Sunday afternoon on this expensive plant buying tour saw us visit Cally Gardens at Gatehouse of Fleet. Michael Wickenden grows an eclectic and very different range of plants, including hardy species of Impatiens, many wild collected perennials and all sorts of oddball species of familiar genera. The collection of plants in the walled garden is extremely extensive and fascinating, even with the proviso that the climate of south-west Scotland differs a little from north-east Kent! I picked up several plants I had had and lost, including the soft-yellow catmint Nepeta govaniana and the native umbel ?Spignel? or Meum athamanticum, one of the loveliest foliage plants imaginable. But we are also trying the hardy Impatiens rothii from Ethiopia, a small Mediterranean Dorycnium pentaphyllum and a very un-ajuga looking Ajuga incisa (amongst others I hasten to add!).
The car now being full we travelled to our final destination, Logan Botanic Garden. This is an immensely interesting garden for its very mild, albeit windy(!) climate, with a wonderful collection of Southern Hemisphere plants, and a paradise for lovers of ferns. Here there is an astonishing specimen of Philesia magellanica, the shrubby relative of Lapageria rosea, covered in its waxy pink flared flowers. There must be the finest collection of Blechnum species of any garden, and many fine specimen trees including the Andean Polylepis australis with its beautiful golden peeling bark. Even the small plant we have in our garden is rather good. Other highlights included the vivid violet-blue fruits of Dianella, and the magnificent foliage of huge plants of Tetrapanax, a decided failure with us! To show how mild is the garden, in the wall of the ruined castle grows a plant of one of the shrubby echiums, its old flowerheads standing proud. How amazing this must look when in full flower!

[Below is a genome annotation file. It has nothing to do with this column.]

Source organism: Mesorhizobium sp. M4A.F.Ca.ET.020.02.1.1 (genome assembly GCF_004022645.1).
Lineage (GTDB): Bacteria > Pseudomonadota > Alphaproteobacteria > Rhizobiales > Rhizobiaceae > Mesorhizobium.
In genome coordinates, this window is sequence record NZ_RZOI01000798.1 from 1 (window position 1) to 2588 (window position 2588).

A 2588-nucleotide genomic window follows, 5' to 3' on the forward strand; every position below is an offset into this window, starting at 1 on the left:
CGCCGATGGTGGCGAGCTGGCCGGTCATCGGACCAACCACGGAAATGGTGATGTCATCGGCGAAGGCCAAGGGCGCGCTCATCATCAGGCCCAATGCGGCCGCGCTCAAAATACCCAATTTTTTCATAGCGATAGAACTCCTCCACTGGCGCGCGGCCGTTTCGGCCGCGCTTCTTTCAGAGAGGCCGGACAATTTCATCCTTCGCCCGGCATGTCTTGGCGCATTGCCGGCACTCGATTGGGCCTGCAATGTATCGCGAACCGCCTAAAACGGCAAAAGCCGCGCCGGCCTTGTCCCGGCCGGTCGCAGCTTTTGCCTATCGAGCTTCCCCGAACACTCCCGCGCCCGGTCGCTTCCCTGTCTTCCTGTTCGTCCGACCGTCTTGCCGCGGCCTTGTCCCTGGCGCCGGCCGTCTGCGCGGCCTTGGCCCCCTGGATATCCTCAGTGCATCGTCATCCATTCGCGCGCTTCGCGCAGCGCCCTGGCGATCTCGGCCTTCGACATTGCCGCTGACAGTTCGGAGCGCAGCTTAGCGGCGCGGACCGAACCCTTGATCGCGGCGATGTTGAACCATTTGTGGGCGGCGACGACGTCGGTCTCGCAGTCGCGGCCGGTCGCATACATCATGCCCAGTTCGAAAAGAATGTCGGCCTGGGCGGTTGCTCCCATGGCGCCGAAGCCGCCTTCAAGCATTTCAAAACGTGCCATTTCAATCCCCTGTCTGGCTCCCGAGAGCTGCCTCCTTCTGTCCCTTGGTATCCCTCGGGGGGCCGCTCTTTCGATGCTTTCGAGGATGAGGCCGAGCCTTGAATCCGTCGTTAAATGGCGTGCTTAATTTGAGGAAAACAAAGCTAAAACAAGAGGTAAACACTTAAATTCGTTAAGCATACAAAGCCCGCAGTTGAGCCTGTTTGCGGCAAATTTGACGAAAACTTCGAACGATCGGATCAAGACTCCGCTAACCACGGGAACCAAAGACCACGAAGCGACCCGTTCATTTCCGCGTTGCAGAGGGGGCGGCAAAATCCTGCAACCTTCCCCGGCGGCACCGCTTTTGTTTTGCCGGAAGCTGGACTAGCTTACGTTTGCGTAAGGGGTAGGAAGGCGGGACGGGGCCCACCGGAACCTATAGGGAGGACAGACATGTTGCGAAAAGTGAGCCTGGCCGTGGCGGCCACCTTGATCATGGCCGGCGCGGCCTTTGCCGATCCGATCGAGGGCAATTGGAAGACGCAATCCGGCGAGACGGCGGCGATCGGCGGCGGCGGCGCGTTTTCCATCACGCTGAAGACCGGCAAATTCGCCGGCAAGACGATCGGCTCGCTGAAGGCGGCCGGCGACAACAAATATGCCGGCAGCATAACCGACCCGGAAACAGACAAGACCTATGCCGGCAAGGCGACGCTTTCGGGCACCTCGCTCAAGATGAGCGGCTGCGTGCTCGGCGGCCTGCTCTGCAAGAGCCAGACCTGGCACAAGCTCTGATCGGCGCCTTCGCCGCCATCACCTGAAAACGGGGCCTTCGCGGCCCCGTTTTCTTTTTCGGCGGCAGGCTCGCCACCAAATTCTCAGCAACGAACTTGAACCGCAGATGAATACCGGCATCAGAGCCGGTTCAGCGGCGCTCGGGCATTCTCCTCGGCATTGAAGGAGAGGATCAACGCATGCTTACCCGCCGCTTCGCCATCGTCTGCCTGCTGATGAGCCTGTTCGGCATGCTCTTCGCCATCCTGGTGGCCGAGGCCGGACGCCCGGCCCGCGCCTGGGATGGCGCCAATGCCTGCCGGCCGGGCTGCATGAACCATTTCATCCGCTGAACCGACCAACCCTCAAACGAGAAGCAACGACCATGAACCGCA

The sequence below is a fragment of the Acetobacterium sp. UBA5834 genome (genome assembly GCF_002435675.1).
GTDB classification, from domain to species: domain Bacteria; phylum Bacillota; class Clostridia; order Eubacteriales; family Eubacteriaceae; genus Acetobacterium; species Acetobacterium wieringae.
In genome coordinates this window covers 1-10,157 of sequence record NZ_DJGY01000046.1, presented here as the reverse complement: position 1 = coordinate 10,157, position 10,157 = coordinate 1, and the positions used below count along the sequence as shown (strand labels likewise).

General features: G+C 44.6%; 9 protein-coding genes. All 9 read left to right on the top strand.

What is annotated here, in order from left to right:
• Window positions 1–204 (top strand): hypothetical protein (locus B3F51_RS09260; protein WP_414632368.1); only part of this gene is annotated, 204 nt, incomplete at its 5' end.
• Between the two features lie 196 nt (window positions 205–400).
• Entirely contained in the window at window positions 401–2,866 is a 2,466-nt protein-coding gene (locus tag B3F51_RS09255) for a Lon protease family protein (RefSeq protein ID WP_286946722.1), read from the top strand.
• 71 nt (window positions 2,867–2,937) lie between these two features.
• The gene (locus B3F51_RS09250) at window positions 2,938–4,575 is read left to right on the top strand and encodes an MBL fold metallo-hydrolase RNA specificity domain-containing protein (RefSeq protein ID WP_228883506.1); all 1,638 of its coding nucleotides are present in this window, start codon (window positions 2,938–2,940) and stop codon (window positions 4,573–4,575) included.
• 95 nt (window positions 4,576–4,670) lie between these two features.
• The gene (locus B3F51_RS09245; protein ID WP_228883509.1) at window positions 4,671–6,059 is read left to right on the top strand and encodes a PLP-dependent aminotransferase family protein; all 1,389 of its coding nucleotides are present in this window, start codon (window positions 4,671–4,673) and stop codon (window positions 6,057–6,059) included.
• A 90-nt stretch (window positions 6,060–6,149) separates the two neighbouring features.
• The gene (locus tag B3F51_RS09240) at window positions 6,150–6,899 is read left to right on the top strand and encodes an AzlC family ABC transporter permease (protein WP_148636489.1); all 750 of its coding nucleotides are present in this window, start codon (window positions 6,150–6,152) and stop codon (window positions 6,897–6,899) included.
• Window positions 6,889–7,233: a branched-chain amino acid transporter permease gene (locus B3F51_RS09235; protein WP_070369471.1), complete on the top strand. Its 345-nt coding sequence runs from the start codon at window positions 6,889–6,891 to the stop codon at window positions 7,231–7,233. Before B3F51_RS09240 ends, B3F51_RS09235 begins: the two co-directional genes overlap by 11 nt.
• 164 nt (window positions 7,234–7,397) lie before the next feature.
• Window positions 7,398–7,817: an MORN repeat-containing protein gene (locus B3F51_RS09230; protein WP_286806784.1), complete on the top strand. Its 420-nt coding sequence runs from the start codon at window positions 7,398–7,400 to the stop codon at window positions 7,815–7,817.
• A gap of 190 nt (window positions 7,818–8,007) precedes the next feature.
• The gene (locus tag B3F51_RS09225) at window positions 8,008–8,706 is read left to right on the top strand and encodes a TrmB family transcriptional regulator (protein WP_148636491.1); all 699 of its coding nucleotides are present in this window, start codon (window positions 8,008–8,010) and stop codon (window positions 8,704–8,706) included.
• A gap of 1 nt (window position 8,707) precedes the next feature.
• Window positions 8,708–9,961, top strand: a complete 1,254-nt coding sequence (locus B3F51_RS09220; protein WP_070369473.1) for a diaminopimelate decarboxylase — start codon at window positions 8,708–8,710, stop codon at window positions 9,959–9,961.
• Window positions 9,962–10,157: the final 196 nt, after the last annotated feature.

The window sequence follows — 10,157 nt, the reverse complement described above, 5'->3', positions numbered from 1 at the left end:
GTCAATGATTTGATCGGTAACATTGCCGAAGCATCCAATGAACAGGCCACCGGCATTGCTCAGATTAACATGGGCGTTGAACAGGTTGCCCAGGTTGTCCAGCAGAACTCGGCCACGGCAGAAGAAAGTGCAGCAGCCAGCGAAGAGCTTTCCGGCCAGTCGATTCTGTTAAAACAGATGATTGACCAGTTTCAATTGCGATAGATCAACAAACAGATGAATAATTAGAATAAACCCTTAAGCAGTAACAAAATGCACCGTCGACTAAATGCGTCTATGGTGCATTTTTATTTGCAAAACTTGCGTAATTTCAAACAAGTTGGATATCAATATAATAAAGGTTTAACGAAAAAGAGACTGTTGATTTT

It is a long way but I think we may be back! (Some photos to follow...)
Autumn gentians and Cyananthus - both these are very difficult to grow for any length of time here in Kent, but they are so beautiful at this time of year that we may try to make some special troughs for them in the coolest parts of the garden.
No pictures of Lamberton but there are some great plants and we came back with a box full as shown below. There is nothing like such a fine alpine nursery for creating that sense of excitement! So how can this be transmitted to gardeners not yet in the know?
This is a very large protected walled garden at Gatehouse of Fleet, and the long drive to it through the woods is reminiscent of that wonderful approach to Ingwersen's Nursery, with that same sense of anticipation. here are numerous stock beds planted out with a great variety of perennials, and many extremely unusual and rare plants.
Salvia glutinosa, very striking this autumn; Berkheya sp., these South African 'thistles' are fascinating and in many cases reliably hardy in the garden; Sedum cauticola, a superb small spreading species of such a useful autumn genus of plants.
There are also many Begonia species and varieties on the nursery, some in large pots and growing usefully in quite deep shade. This one I had never seen before and thought particularly striking and 'different'.
This is a very special garden and one that would be worth visiting again and again - would that it were nearer! An intriguing feature is the long avenues of Trachycarpus and Cordyline, but the garden is full of treasures and plants I have only read of and never seen.
The Lobelia is the variety 'Bee's Flame' - about the most flamboyant of all forms and hybrids of cardinalis. Adjacent to the restaurant is a long raised bed planted out with succulents, a nice feature that can be done on any scale, and near to this is that magnificent specimen of Philesia alluded to earlier - really a plant to covet!